Parents, librarians and teachers are always on the lookout for new picture books to read to their young readers. Whilst most children have favourites that they have to have read almost every day, it is important that they are introduced to a wide range of the fabulous works which are out there. Teachers in particular are looking for books that have themes that they can integrate into their curriculum work, as well as being a fun and lively story. I hope that some of these books will meet the needs of many of you reading this. Give them a go, I am sure you won’t be disappointed.
“Three Little Vikings” by Bethan Woollvin tells the story of three children who struggle to get the adults to believe that they have heard something big and dangerous outside; the chief is particularly irritating as he repeats that he is a grown up and he knows best. You can see that many children would find that message very frustrating. The story uses Viking mythology to brilliant effect, as the children try and save their village from a destructive troll and eventually the adults have to believe them.
“The Bear and her Book” by Frances Tosdevin and Sophia O’Connor. This is a truly magical story of adventure and also about the joys that books can bring to our lives. When bear decides to see the world, she takes her copy of “Bear’s Big Book of being Wise” and finds it very useful in many of the situations that she finds herself in. It is a fabulous addition to my collection of books about books and libraries and I really recommend it.
“Ratty’s Big Adventure” by Lara Hawthorne is a lovely story of a small vegetarian rat called Ratty, who decides he wants to explore beyond the mountain crater that he lives in. He meets a wide range of animals and faces many dangers and challenges. However he decides that home and friends are what he really wants in life. This is full of information about the wild life of Papua New Guinea, but above all, it is a tale of adventure and finding your place in the world.
“The Happy Hedgerow” by Elena Mannion and Erin Brown tells the story of Old Oak and the changes that he sees, when the hedgerow is grubbed up to make larger fields. It is a story about the seasons and also about the changes that we see in the countryside. Happily this story has a happy ending, as the humans realize the importance of the hedges and re-plant them. This will work well as part of environmental studies in KS1.
“Inside Cat” by Brendan Wenzel is the story of one of those cats who lives indoors and only sees the world through the prism of the windows that enclose him. However, he discovers that seeing something from the inside is not the same experience as being out there. This book makes us more aware of our senses and how we can explore our world, even if we are limited in some ways. It increases our understanding of the world around us and how we perhaps need to challenge the limits and perhaps go outside our comfort zone. The quirky illustrations and the limited text make the whole story relatable to the small child. This is aimed at very young children and would be brilliant for encouraging Early Years children to try new experiences.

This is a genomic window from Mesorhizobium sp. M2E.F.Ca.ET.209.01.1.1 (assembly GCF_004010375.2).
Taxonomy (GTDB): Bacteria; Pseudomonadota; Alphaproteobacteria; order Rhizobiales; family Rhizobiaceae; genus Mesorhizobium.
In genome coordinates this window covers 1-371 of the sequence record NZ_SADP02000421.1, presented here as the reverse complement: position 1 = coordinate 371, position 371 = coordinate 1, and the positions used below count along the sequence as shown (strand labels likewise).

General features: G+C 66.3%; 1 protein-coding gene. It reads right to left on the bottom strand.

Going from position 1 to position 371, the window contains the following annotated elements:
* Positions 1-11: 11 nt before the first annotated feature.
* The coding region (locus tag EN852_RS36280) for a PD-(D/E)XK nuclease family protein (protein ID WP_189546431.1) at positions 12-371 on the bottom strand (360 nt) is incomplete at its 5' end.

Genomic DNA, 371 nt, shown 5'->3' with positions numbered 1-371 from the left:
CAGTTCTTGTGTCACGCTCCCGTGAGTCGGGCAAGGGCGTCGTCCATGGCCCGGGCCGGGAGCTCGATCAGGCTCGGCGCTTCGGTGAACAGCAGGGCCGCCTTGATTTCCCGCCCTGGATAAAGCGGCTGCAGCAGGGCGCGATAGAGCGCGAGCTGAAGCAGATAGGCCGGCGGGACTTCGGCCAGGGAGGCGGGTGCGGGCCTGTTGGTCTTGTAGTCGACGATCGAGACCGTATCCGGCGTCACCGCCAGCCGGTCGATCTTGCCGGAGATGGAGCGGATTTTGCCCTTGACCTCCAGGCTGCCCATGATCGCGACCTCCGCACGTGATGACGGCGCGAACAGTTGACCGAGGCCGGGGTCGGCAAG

“Scissorella” by Clare Helen Walsh and Laura Barrett. This is a truly magical re-telling of ‘Cinderella’, but with the twist being that the main character is an amazing paper artist. The art is inspired by the creative work of Lottie Reiniger, a German born artist who had a great influence on the development of film animation. The story has an art deco setting, with the costumes harking back to the 1920s; in fact, it reminds me in many ways, of the marvellous version ’Ella’s Big Chance’ by Shirley Hughes. However, we have the added beauty of the paper cutting, which gives a very lace like feel to many of the images. This is a truly beautiful book, which shows a determined female character, who is determined to succeed in life and is a wonderful addition to the Cinderella canon of books.
“Shoo!” by Susie Bower and Francesca Gambatesa is the very funny story of what happens when a Zoo moves next door, to someone who doesn’t like animals. It is full of mayhem and laughter and is a great read for younger readers. It also reminds us that we all need friends and that our perceptions should be open to change. This will make a great book for story time, both in the school and in the library.
“The Little wooden robot and the log princess” by Tom Gauld is a very modern interpretation of a fairy tale. The king and queen have no children and ask a witch and an inventor to create a child for them. The log princess, worked by magic, but turned back into a log every night. Whereas the Robot Prince was worked by mechanics and housed a family of beetles in his working. When the princess goes missing, it is up to her brother to go searching, but he faces many challenges before finding his sibling. Luckily, as with the best fairy tales we have a happy ending.
“Splash” by Claire Cashmore and Sharon Davey is written by the Paralympian athlete Claire Cashmore and is a version of how she overcame her fear of water, in order to become a gold medal swimmer. It is a story of determination and overcoming many challenges. Hopefully it will help many young people to focus on overcoming their own challenges, what ever they may be.